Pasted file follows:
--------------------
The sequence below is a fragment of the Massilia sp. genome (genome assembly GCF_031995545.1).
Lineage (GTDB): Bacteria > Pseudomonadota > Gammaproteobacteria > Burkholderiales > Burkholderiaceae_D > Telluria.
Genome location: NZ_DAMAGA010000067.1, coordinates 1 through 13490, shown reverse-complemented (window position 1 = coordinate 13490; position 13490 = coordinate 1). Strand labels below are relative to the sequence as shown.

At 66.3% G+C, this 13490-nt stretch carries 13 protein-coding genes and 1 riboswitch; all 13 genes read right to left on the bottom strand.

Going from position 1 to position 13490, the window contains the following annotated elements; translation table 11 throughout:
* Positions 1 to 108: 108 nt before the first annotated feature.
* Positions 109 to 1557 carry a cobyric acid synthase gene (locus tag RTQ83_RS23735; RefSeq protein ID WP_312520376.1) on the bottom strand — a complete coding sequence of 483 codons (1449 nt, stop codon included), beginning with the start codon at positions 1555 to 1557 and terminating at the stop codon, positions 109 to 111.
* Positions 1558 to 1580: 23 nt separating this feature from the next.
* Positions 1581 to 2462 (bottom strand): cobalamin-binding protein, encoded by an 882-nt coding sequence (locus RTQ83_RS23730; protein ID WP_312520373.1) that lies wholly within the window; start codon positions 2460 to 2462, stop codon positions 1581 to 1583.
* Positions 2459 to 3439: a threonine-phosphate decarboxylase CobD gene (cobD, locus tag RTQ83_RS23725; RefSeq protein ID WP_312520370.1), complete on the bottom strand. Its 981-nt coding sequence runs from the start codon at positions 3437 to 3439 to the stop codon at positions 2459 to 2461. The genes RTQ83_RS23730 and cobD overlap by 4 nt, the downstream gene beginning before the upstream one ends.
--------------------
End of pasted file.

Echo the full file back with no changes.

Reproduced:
The sequence below is a fragment of the Massilia sp. genome (genome assembly GCF_031995545.1).
Lineage (GTDB): Bacteria > Pseudomonadota > Gammaproteobacteria > Burkholderiales > Burkholderiaceae_D > Telluria.
Genome location: NZ_DAMAGA010000067.1, coordinates 1 through 13490, shown reverse-complemented (window position 1 = coordinate 13490; position 13490 = coordinate 1). Strand labels below are relative to the sequence as shown.

At 66.3% G+C, this 13490-nt stretch carries 13 protein-coding genes and 1 riboswitch; all 13 genes read right to left on the bottom strand.

Going from position 1 to position 13490, the window contains the following annotated elements; translation table 11 throughout:
* Positions 1 to 108: 108 nt before the first annotated feature.
* Positions 109 to 1557 carry a cobyric acid synthase gene (locus tag RTQ83_RS23735; RefSeq protein ID WP_312520376.1) on the bottom strand — a complete coding sequence of 483 codons (1449 nt, stop codon included), beginning with the start codon at positions 1555 to 1557 and terminating at the stop codon, positions 109 to 111.
* Positions 1558 to 1580: 23 nt separating this feature from the next.
* Positions 1581 to 2462 (bottom strand): cobalamin-binding protein, encoded by an 882-nt coding sequence (locus RTQ83_RS23730; protein ID WP_312520373.1) that lies wholly within the window; start codon positions 2460 to 2462, stop codon positions 1581 to 1583.
* Positions 2459 to 3439: a threonine-phosphate decarboxylase CobD gene (cobD, locus tag RTQ83_RS23725; RefSeq protein ID WP_312520370.1), complete on the bottom strand. Its 981-nt coding sequence runs from the start codon at positions 3437 to 3439 to the stop codon at positions 2459 to 2461. The genes RTQ83_RS23730 and cobD overlap by 4 nt, the downstream gene beginning before the upstream one ends.